Replacing the Heart of Stone

A Jewish Understanding of Being Born Again

“Born Again Jews are Rocking in the U.S.S.R.” This was the headline on the second page of the September 1989 edition of the local San Diego Jewish newspaper. With much anticipation, I read the article. Unfortunately, it proved to be extremely disappointing. These “Born Again Jews” were rock musicians who had embraced Hasidic Judaism and were touring the Soviet Union with their message of “Torah Judaism.”

I thought it interesting, however, that they used this term, which has become so popular that it is being used—or rather, misused, at least from a biblical perspective—throughout the media.

Few people realize how appropriate the term born again is for a Jewish person. Those Jews who espouse Torah Judaism, along with most other Jewish people, fail to recognize the true meaning of the term and its deep roots in the Jewish Scriptures.

An Orthodox Rabbi

There was a very devout rabbi in the first century of this era who was part of the sect known as the Pharisees, the group that was the progenitor of modern-day Judaism. The Pharisees believed the oral traditions to be equal in authority to the Scriptures. Although they numbered only about 6,000 at the time of Jesus, the Pharisees had great power over the religious affairs of the nation.

Since he was “a ruler of the Jews’” this rabbi was also a member of the Sanhedrin, which had been given by Rome limited control over the affairs of the Jewish nation. Powerful, religious, sincere—these adjectives aptly describe this rabbi. His name was Nicodemus.

The Rabbi Meets the Messiah

John chapter 3 records the account of this devout orthodox rabbi coming to Jesus one night. The life of Jesus had obviously affected him, and the miracles of Jesus had convinced him that Jesus was sent from God. Hear it in Nicodemus’ own words: “Rabbi [speaking of Jesus], we know that thou art a teacher come from God; for no man can do these miracles that thou doest, except God be with him” (v. 2).

Nicodemus was a spiritual leader of the nation and one of the most authoritative men of his time, both religiously and politically. He very likely believed that he would one day have a very prominent place in the Kingdom of God. Jesus’ response must have shaken him deeply. “Verily, verily, I say unto thee, Except a man be born again; he cannot see the kingdom of God” (v. 3). This is the first recorded use in Scripture of the term born again.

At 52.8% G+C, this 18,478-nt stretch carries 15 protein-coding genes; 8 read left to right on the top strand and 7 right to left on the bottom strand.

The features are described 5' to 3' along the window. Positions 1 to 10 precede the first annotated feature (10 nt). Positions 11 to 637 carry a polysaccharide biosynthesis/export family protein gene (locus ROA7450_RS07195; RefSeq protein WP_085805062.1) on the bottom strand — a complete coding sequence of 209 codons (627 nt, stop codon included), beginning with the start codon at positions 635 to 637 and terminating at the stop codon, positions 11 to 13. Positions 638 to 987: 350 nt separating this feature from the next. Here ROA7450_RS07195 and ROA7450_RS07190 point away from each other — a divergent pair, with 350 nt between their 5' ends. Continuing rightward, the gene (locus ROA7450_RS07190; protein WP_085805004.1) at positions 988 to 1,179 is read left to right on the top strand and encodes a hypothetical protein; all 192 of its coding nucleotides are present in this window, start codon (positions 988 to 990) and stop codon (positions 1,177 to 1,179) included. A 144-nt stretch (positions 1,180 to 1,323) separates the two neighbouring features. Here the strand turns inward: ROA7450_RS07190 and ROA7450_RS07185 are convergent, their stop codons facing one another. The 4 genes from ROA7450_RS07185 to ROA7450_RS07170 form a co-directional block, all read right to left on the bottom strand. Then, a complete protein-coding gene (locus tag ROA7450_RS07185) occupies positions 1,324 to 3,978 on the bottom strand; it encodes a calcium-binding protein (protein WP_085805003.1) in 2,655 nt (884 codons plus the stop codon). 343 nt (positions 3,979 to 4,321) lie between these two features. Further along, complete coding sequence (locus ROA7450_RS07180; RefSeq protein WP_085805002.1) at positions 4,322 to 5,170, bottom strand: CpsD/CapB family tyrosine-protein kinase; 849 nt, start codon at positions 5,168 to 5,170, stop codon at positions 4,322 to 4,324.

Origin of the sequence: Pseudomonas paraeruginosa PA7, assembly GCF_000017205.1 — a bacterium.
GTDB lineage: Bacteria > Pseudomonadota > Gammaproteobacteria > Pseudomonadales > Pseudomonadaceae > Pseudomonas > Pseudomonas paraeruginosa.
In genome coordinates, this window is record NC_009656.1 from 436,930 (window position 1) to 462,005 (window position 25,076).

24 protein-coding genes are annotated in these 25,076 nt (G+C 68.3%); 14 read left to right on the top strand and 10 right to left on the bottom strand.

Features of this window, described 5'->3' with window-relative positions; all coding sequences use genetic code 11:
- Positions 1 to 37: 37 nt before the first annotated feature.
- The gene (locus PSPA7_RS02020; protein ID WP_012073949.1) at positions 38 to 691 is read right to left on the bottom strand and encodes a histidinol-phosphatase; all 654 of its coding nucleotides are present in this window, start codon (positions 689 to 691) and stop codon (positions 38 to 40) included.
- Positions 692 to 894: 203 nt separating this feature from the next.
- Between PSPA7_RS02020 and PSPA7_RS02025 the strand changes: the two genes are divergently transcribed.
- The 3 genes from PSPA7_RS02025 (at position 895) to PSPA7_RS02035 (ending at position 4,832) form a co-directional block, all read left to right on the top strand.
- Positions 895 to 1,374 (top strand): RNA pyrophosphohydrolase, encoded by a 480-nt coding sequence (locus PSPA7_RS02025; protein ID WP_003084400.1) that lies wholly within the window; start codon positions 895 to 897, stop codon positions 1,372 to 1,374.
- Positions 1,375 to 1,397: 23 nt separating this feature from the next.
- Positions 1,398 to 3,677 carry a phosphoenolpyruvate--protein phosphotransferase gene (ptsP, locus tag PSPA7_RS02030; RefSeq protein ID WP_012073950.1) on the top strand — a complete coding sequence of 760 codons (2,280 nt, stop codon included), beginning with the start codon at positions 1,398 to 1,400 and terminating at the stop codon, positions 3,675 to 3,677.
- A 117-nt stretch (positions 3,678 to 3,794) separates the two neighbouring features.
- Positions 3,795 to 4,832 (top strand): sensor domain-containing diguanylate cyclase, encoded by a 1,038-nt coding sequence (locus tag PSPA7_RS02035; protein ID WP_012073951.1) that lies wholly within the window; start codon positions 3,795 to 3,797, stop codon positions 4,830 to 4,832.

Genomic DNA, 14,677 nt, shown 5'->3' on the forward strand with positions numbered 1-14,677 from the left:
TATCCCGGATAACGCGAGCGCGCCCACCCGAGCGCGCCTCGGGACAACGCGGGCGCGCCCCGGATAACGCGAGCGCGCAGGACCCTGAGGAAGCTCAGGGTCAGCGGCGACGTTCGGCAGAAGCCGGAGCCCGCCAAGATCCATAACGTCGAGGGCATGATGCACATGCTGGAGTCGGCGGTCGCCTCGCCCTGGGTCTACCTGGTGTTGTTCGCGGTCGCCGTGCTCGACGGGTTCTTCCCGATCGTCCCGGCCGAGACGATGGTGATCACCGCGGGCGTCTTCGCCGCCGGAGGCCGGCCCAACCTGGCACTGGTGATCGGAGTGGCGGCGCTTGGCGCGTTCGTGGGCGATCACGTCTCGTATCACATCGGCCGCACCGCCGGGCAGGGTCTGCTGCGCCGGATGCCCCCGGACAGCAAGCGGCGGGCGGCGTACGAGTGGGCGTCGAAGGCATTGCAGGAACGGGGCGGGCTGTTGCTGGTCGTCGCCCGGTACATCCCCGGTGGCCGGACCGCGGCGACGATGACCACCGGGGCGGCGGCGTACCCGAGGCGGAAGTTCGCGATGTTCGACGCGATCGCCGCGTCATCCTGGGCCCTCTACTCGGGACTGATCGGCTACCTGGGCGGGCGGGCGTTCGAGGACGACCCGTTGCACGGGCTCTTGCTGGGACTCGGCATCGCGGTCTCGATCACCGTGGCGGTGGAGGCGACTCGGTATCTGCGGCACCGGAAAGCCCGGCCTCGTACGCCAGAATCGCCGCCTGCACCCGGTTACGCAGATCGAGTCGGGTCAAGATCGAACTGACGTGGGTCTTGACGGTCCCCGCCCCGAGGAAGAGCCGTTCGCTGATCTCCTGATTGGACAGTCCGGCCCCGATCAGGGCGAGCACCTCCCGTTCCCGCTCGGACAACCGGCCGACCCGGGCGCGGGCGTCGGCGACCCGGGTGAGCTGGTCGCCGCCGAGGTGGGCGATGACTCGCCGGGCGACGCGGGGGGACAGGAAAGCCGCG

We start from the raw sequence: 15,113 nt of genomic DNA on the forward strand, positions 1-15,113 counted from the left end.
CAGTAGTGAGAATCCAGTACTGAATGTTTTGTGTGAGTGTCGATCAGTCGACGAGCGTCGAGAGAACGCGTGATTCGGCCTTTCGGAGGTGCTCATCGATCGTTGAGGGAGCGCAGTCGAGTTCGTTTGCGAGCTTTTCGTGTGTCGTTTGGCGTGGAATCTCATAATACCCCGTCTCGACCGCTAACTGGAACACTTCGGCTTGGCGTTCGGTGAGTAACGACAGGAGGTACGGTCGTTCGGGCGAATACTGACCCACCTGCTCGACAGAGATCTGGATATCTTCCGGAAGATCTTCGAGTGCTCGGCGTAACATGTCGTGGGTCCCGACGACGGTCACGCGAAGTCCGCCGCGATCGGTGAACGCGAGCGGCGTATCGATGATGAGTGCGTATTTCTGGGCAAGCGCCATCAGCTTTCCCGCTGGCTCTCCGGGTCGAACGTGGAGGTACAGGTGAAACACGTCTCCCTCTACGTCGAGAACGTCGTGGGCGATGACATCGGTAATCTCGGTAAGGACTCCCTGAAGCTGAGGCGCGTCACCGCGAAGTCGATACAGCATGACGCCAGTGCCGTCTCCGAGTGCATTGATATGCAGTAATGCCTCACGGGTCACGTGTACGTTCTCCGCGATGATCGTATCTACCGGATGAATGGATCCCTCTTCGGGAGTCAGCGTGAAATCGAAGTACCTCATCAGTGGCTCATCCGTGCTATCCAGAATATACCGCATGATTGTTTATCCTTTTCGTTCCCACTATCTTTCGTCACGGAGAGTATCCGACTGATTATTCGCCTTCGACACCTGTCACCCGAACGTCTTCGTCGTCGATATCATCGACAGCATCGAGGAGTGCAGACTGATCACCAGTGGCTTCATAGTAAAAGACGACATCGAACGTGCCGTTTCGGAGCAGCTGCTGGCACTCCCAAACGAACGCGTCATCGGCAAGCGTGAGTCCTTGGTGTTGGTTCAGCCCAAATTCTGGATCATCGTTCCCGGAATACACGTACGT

Nicodemus was evidently confused by Jesus’ statement and responded by asking, “How can a man be born! when he is old? Can he enter the second time into his mother’s womb, and be born?” (v. 4). Nicodemus was thinking only of physical birth. Like many today, he did not consider the spiritual implication of Jesus’ statement.

Nicodemus’ confusion was reflected in his question to Jesus. “How can these things be?” (v. 9). Jesus’ response was a challenge to the spiritual leadership of Israel, as well as to individual Jewish people, through the centuries. He asked, “Art thou a teacher of Israel, and knowest not these things?” (v. 10). It is clear from Jesus’ response that the necessity of being “born again” was not a new teaching. As a religious scholar and spiritual leader in Israel, Nicodemus should have understood the meaning of this concept.

Although the New Testament had not been written, and the only Scriptures available to the people of Nicodemus’ time were the Tenach (the Old Testament), it contained the same truth Jesus was sharing, and Nicodemus should have known that truth and understood His statement.

To what was Jesus referring in the Tenach of which Nicodemus should have been aware? What should be the understanding of a Jewish person, then and now, regarding the necessity of being “born again”?

The Giving of the Law

One of the most awesome events in the entire Bible, recorded in Deuteronomy chapter 5, is the account of Israel’s receiving the tablets of stone—the Ten Commandments—from God through Moses on Mount Sinai. This one-time-only, momentous event was accompanied by darkness, fire, a cloud, and the glory and voice of God. The people recognized the significance of this occasion and said,

Behold, the Lᴏʀᴅ our God hath shown us his glory and his greatness, and we have heard his voice out of the midst of the fire; we have seen this day that God doth talk with man, and he liveth. Now, therefore, why should we die? For this great fire will consume us; if we hear the voice of the Lᴏʀᴅ our God anymore, then we shall die. For who is there of all flesh, who hath heard the voice of the living God speaking out of the midst of the fire, as we have, and lived? (vv. 24–26).

The people recognized that this was a unique moment, never to be repeated. If such an event were to occur again, they would die by virtue of being in the presence of God.

The Response of the People

The people responded in the only way possible, considering the circumstances. There were no atheists in this group, no agnostics who weren’t sure. Without exception or reservation, they told Moses, “Go thou near, and hear all that the Lᴏʀᴅ our God shall say; and speak thou unto us all that the Lord our God shall speak unto thee, and we will hear it, and do it” (v. 27). Literally, the people said, Moses, whatever God tells you we should do, we will do it. We will obey what God says.

Their sincerity was unquestionable. They were honest and forthright in their request to Moses, as seen in God’s response to him in verse 28. “I have heard the voice of the words of this people, which they have spoken unto thee; they have well said all that they have spoken.” They were sincere—no question about that. Even God commended them for their sincerity.